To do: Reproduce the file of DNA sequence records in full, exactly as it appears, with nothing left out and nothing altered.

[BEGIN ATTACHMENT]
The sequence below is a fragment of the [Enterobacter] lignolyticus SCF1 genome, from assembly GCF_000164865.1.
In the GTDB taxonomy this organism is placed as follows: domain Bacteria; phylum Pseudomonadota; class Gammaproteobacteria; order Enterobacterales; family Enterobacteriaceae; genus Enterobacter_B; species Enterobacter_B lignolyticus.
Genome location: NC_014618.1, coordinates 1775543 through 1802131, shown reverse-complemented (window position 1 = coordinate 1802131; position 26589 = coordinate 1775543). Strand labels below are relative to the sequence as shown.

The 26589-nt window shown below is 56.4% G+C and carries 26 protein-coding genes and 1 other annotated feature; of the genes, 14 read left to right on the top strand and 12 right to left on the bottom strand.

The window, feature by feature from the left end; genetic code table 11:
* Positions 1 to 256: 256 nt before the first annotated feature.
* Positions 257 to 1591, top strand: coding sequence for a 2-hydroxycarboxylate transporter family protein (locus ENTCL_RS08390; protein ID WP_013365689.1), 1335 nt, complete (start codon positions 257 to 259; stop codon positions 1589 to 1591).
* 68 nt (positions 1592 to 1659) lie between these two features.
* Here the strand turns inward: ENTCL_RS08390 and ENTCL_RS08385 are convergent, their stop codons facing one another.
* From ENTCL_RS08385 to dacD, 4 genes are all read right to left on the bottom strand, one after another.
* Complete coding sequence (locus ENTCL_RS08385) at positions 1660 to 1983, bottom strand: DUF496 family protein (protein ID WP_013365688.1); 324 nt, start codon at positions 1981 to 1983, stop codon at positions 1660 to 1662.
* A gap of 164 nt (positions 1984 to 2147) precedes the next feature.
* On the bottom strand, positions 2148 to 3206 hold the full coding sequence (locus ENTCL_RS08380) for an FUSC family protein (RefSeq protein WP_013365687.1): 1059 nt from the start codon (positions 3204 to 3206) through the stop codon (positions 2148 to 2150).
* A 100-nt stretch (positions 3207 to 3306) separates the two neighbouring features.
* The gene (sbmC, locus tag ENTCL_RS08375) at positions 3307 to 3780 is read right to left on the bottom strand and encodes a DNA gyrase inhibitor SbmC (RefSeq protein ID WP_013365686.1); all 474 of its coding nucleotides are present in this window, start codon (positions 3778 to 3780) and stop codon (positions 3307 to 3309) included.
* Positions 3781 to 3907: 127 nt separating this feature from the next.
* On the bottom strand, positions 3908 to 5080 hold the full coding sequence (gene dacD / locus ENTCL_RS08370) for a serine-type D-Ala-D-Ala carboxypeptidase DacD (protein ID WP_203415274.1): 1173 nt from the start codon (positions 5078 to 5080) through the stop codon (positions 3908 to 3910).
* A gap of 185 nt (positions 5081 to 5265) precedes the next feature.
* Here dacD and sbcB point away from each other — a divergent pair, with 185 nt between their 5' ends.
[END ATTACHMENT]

The sequence below is a fragment of the [Enterobacter] lignolyticus SCF1 genome, from assembly GCF_000164865.1.
In the GTDB taxonomy this organism is placed as follows: domain Bacteria; phylum Pseudomonadota; class Gammaproteobacteria; order Enterobacterales; family Enterobacteriaceae; genus Enterobacter_B; species Enterobacter_B lignolyticus.
Genome location: NC_014618.1, coordinates 1775543 through 1802131, shown reverse-complemented (window position 1 = coordinate 1802131; position 26589 = coordinate 1775543). Strand labels below are relative to the sequence as shown.

The 26589-nt window shown below is 56.4% G+C and carries 26 protein-coding genes and 1 other annotated feature; of the genes, 14 read left to right on the top strand and 12 right to left on the bottom strand.

The window, feature by feature from the left end; genetic code table 11:
* Positions 1 to 256: 256 nt before the first annotated feature.
* Positions 257 to 1591, top strand: coding sequence for a 2-hydroxycarboxylate transporter family protein (locus ENTCL_RS08390; protein ID WP_013365689.1), 1335 nt, complete (start codon positions 257 to 259; stop codon positions 1589 to 1591).
* 68 nt (positions 1592 to 1659) lie between these two features.
* Here the strand turns inward: ENTCL_RS08390 and ENTCL_RS08385 are convergent, their stop codons facing one another.
* From ENTCL_RS08385 to dacD, 4 genes are all read right to left on the bottom strand, one after another.
* Complete coding sequence (locus ENTCL_RS08385) at positions 1660 to 1983, bottom strand: DUF496 family protein (protein ID WP_013365688.1); 324 nt, start codon at positions 1981 to 1983, stop codon at positions 1660 to 1662.
* A gap of 164 nt (positions 1984 to 2147) precedes the next feature.
* On the bottom strand, positions 2148 to 3206 hold the full coding sequence (locus ENTCL_RS08380) for an FUSC family protein (RefSeq protein WP_013365687.1): 1059 nt from the start codon (positions 3204 to 3206) through the stop codon (positions 2148 to 2150).
* A 100-nt stretch (positions 3207 to 3306) separates the two neighbouring features.
* The gene (sbmC, locus tag ENTCL_RS08375) at positions 3307 to 3780 is read right to left on the bottom strand and encodes a DNA gyrase inhibitor SbmC (RefSeq protein ID WP_013365686.1); all 474 of its coding nucleotides are present in this window, start codon (positions 3778 to 3780) and stop codon (positions 3307 to 3309) included.
* Positions 3781 to 3907: 127 nt separating this feature from the next.
* On the bottom strand, positions 3908 to 5080 hold the full coding sequence (gene dacD / locus ENTCL_RS08370) for a serine-type D-Ala-D-Ala carboxypeptidase DacD (protein ID WP_203415274.1): 1173 nt from the start codon (positions 5078 to 5080) through the stop codon (positions 3908 to 3910).
* A gap of 185 nt (positions 5081 to 5265) precedes the next feature.
* Here dacD and sbcB point away from each other — a divergent pair, with 185 nt between their 5' ends.